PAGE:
Since time is short (and the argument is long), I will restrict myself to a brief examination of the resemblances between Perelman’s treatment of loci and Renaissance “place-logics” – particularly the place logic in the De inventione dialectica of the great Renaissance humanist, Rudolph Agricola. Read more

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ISSA Proceedings 1998 – “I’m Just Saying…”: Discourse Markers Of Standpoint Continuity

ISSAlogo19981. Introduction
Group discussion of a controversial issue confronts participants with intellectual and pragmatic challenges that in practice are inextricably entwined. Argumentation theory attends primarily to the intellectual challenges and provides conceptual tools for analysis of issues and arguments. Practical argumentation, however, is fundamentally a pragmatic, communicative process. The pragmatic work of discussion is not merely a distraction from the intellectual work of argumentation. Rather, it sustains the social matrix within which argumentation becomes possible and meaningful as a constituent feature of certain collective activities.
To understand the normative and pragmatic dimensions of argumentation in their intertwined complexity requires empirical studies of practical argumentative discourse along with analytical and philosophical studies of normative argumentative (van Eemeren, Grootendorst, Jackson, & Jacobs 1993). The present study attempts to contribute to the empirical side of this inquiry by describing and analyzing certain uses of a particular pragmatic device.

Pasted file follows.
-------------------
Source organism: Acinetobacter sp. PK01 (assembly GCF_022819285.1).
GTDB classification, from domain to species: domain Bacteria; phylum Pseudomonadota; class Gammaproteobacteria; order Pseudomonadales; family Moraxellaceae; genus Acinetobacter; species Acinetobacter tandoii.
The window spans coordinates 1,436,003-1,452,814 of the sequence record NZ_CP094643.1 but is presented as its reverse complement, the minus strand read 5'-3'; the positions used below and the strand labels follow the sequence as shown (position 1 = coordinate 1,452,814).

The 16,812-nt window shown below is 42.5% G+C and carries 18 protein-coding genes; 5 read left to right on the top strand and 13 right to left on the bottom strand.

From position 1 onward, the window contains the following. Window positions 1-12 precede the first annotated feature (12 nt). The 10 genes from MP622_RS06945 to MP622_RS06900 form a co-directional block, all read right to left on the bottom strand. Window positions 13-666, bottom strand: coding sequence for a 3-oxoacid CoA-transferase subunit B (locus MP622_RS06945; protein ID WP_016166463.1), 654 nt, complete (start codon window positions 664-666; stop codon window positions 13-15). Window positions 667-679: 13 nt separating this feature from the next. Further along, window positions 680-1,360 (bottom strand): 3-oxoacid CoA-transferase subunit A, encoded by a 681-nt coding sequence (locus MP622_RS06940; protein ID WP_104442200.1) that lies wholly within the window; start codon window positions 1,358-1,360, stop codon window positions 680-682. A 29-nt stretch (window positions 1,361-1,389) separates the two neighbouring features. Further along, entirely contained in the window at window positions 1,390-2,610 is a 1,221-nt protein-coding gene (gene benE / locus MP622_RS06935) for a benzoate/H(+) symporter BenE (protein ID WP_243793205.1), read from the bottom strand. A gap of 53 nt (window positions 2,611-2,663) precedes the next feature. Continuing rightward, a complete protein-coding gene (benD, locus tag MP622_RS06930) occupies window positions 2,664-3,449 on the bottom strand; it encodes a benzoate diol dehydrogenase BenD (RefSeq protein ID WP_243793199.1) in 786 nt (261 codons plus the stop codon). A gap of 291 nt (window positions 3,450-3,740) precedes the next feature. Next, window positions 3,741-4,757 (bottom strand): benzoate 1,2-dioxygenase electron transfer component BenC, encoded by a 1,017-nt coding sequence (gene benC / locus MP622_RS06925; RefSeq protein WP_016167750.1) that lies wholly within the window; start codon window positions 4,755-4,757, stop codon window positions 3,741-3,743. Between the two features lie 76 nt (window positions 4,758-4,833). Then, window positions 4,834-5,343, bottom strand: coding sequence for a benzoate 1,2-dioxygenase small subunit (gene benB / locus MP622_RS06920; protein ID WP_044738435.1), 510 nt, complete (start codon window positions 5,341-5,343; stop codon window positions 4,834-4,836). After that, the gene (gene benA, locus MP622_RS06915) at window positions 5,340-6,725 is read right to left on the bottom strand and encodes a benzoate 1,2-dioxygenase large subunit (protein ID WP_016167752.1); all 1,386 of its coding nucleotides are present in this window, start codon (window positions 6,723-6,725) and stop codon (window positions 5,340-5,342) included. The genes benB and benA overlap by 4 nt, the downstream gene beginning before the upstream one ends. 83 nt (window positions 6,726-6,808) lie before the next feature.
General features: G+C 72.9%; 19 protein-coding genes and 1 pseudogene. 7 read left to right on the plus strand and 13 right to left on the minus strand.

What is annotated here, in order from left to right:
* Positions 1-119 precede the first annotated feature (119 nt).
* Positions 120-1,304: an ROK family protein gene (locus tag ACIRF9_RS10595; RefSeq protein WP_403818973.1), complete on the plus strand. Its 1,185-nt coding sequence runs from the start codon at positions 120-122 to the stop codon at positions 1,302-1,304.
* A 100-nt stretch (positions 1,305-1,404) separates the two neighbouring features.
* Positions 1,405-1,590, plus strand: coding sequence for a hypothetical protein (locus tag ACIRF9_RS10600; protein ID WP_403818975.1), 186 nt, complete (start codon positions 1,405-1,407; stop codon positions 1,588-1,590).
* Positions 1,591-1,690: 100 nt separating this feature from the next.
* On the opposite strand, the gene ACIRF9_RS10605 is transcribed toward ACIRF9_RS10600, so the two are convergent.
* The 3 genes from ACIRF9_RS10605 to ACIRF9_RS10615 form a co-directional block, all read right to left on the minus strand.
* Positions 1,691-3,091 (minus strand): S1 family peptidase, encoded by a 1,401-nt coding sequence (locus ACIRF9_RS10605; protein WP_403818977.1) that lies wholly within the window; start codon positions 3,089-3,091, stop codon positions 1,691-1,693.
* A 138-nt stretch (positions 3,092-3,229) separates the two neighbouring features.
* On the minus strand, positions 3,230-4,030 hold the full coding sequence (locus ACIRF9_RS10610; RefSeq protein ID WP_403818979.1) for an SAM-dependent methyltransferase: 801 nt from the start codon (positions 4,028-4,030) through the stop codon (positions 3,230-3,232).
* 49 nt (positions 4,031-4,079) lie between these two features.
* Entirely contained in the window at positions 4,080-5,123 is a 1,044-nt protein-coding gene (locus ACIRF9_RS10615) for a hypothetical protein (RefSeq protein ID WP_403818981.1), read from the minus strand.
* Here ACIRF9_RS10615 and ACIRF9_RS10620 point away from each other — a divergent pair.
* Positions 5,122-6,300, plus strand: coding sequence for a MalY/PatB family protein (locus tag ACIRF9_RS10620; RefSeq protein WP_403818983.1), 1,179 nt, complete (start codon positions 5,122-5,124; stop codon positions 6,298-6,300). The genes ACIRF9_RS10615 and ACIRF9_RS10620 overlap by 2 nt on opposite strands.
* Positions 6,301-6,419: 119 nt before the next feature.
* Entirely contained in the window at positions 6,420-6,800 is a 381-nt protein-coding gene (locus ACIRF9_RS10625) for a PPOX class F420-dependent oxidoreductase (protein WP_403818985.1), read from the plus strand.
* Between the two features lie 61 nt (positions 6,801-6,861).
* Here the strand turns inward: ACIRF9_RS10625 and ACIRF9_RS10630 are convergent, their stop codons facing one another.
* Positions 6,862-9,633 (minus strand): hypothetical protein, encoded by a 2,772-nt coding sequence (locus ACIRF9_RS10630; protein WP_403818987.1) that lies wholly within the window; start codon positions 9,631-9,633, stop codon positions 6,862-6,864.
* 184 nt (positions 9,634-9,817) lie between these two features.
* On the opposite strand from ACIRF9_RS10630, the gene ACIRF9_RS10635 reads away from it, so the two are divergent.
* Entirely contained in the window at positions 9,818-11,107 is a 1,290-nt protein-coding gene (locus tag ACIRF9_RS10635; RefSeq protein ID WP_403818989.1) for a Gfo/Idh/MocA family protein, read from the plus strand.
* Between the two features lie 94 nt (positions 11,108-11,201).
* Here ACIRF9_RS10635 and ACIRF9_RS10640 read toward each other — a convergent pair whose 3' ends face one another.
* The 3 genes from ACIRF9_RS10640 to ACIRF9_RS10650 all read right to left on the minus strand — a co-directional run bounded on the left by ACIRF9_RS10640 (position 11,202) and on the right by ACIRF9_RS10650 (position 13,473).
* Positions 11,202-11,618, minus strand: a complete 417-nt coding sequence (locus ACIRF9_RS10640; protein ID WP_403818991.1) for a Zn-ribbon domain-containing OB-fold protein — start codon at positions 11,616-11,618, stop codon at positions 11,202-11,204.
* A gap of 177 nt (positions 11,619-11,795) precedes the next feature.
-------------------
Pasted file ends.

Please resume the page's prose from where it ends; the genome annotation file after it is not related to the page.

Specifically, the paper reports a discourse analysis of discussions among students in an undergraduate “critical thinking” course. Student-led discussions of two controversial issues (capital punishment and legal recognition of homosexual marriages) were audiotaped and transcribed. Examining discourse markers (Schiffrin, 1987) in the two discussions, we noted frequent uses of “I’m just saying” and related metadiscursive expressions (I’m/we’re saying, I’m/we’re not saying, etc.). Our central claim is that these “saying” expressions are pragmatic devices by which speakers claim “all along” to have held a consistent argumentative standpoint, one that continues through the discussion unless changed for good reasons. Through microanalysis of a series of discourse examples (see Appendix B), in the following sections we show how these discourse markers are used to display continuity, deflect counterarguments, and acknowledge the force of counterarguments while preserving continuity. In a concluding section we reflect critically on the use of these continuity markers with regard to a range of argumentative and pragmatic functions that they potentially serve.

2. “Saying” as a Marker of Standpoint Continuity
Speakers often use “saying” as a discourse marker in order to highlight a formulation of their continuing standpoint in contrast to some other idea with which it might be confused. As in (1)19, the purpose may be simply to distinguish the speaker’s main point from a subordinate element such as evidence. Often, however, the purpose is to dissociate the speaker’s standpoint from some other, usually less acceptable, standpoint that in the context has been, or might plausibly be, attributed to the speaker. Read more

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ISSA Proceedings 1998 – Is Praise A Kind Of Advice?

ISSAlogo19981. Introduction
In this paper, I will try to capture the fonction of the epideictic genre of the classical rhetoric from a linguistic point of view. This will be done by describing both praise and blame as peculiar varieties of “advices”.

2. Aristotle on epideictic
According to Aristotle, the object of rhetoric is a judgement that the audience should perform on the matter that is presented by the orator. Each of the three rhetorical genres – i.e. deliberative, forensic and epideictic – requires a specific discursive activity of the orator and a specific judgement of the audience. This typology can be summarized as follows: